Intellectual property law is often seen as three separate areas: patent law, copyright law, and trademark law. Patent and copyright are almost exclusively federal law and find their origins in the U.S. Constitution, specifically Article I, Section 8, which gives Congress the power to "promote the progress of science and useful arts, by securing for limited times to authors and inventors the exclusive right to their respective writings and discoveries." Trademark and the related trade secret law have both federal and state overtones, arising out of laws governing business practices and fairness and the use of product markings to protect and identify brands, companies, and services. The Supreme Court case, Star Athletica, LLC v. Varsity Brands, Inc., dealt with cheerleader uniforms, and the lawsuits filed by Tipsy Elves (tipsyelves.com) against the retailers deal with "ugly sweaters." Coca-Cola did not get any kind of patent protection for the concept of a glass bottle- even a glass bottle with scalloped or ridged raised portions (which might have been subject to a utility patent for serving to strengthen the bottle)- but it did get to protect the bottle's particular shape.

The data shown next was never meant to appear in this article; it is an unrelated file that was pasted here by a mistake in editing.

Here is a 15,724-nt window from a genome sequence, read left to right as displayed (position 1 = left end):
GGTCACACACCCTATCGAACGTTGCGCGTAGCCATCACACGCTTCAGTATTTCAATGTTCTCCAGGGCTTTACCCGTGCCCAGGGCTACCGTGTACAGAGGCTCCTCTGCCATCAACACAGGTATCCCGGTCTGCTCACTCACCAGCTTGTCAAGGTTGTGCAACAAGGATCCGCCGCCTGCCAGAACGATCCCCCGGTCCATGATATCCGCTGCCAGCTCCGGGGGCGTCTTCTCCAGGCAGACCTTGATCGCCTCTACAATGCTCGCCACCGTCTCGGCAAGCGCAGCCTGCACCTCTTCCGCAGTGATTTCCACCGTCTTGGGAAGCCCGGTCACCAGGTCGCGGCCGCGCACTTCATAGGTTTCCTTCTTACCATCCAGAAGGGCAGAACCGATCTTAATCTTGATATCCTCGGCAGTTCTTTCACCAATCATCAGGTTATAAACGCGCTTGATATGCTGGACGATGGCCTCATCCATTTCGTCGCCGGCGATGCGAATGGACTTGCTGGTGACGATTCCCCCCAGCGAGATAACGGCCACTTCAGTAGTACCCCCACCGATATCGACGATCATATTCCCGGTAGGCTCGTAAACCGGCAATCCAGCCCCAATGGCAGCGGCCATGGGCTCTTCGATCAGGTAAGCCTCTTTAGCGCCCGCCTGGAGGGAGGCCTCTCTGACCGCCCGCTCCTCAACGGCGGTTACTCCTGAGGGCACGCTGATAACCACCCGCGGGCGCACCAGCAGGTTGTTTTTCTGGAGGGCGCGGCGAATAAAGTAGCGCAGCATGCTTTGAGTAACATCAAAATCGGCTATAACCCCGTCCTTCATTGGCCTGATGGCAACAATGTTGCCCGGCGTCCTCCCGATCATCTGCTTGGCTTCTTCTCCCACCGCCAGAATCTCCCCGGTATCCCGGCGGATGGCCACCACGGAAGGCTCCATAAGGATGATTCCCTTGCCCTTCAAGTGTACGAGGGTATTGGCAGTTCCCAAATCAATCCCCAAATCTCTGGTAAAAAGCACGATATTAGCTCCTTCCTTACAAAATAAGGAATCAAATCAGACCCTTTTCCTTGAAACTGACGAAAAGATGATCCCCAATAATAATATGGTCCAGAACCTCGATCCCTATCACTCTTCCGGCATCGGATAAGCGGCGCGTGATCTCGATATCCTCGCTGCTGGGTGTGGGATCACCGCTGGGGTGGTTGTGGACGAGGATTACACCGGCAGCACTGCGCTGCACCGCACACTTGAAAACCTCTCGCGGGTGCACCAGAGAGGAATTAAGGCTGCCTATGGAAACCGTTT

Reproduced with permission of the copyright owner. Further reproduction or distribution is prohibited without permission.